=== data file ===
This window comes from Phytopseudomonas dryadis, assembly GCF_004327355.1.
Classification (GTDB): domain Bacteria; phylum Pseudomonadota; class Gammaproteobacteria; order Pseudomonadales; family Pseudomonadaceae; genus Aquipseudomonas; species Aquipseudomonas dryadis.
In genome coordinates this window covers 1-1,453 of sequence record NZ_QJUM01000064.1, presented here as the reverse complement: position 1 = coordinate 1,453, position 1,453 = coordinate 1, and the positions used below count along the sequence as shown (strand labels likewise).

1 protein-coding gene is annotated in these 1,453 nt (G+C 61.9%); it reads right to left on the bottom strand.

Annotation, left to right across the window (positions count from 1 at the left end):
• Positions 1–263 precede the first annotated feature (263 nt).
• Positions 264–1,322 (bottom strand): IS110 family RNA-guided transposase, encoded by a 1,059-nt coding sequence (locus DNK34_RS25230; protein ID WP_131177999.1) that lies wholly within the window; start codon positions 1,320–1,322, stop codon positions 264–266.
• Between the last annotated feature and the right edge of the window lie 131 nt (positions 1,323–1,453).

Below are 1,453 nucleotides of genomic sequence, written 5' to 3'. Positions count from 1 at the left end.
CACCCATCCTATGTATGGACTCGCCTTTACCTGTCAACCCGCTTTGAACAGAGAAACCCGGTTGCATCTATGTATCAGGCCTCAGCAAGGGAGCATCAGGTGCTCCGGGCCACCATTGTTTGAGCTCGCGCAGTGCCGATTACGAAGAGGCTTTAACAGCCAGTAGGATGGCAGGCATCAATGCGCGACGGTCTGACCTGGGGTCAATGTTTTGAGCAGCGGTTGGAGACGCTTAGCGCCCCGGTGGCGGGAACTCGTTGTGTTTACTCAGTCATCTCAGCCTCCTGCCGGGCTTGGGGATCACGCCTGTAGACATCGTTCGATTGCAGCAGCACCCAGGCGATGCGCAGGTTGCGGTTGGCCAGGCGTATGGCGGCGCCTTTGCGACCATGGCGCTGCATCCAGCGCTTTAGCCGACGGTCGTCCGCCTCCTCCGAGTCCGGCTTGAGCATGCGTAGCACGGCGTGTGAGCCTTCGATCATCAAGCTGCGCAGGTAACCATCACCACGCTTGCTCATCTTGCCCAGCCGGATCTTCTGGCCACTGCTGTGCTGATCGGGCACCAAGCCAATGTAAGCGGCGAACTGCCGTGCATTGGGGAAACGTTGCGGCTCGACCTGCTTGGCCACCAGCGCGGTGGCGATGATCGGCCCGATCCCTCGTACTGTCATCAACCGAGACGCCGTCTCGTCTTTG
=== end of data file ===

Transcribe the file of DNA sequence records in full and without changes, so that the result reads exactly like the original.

This window comes from Phytopseudomonas dryadis, assembly GCF_004327355.1.
Classification (GTDB): domain Bacteria; phylum Pseudomonadota; class Gammaproteobacteria; order Pseudomonadales; family Pseudomonadaceae; genus Aquipseudomonas; species Aquipseudomonas dryadis.
In genome coordinates this window covers 1-1,453 of sequence record NZ_QJUM01000064.1, presented here as the reverse complement: position 1 = coordinate 1,453, position 1,453 = coordinate 1, and the positions used below count along the sequence as shown (strand labels likewise).

1 protein-coding gene is annotated in these 1,453 nt (G+C 61.9%); it reads right to left on the bottom strand.

Annotation, left to right across the window (positions count from 1 at the left end):
• Positions 1–263 precede the first annotated feature (263 nt).
• Positions 264–1,322 (bottom strand): IS110 family RNA-guided transposase, encoded by a 1,059-nt coding sequence (locus DNK34_RS25230; protein ID WP_131177999.1) that lies wholly within the window; start codon positions 1,320–1,322, stop codon positions 264–266.
• Between the last annotated feature and the right edge of the window lie 131 nt (positions 1,323–1,453).

Below are 1,453 nucleotides of genomic sequence, written 5' to 3'. Positions count from 1 at the left end.
CACCCATCCTATGTATGGACTCGCCTTTACCTGTCAACCCGCTTTGAACAGAGAAACCCGGTTGCATCTATGTATCAGGCCTCAGCAAGGGAGCATCAGGTGCTCCGGGCCACCATTGTTTGAGCTCGCGCAGTGCCGATTACGAAGAGGCTTTAACAGCCAGTAGGATGGCAGGCATCAATGCGCGACGGTCTGACCTGGGGTCAATGTTTTGAGCAGCGGTTGGAGACGCTTAGCGCCCCGGTGGCGGGAACTCGTTGTGTTTACTCAGTCATCTCAGCCTCCTGCCGGGCTTGGGGATCACGCCTGTAGACATCGTTCGATTGCAGCAGCACCCAGGCGATGCGCAGGTTGCGGTTGGCCAGGCGTATGGCGGCGCCTTTGCGACCATGGCGCTGCATCCAGCGCTTTAGCCGACGGTCGTCCGCCTCCTCCGAGTCCGGCTTGAGCATGCGTAGCACGGCGTGTGAGCCTTCGATCATCAAGCTGCGCAGGTAACCATCACCACGCTTGCTCATCTTGCCCAGCCGGATCTTCTGGCCACTGCTGTGCTGATCGGGCACCAAGCCAATGTAAGCGGCGAACTGCCGTGCATTGGGGAAACGTTGCGGCTCGACCTGCTTGGCCACCAGCGCGGTGGCGATGATCGGCCCGATCCCTCGTACTGTCATCAACCGAGACGCCGTCTCGTCTTTG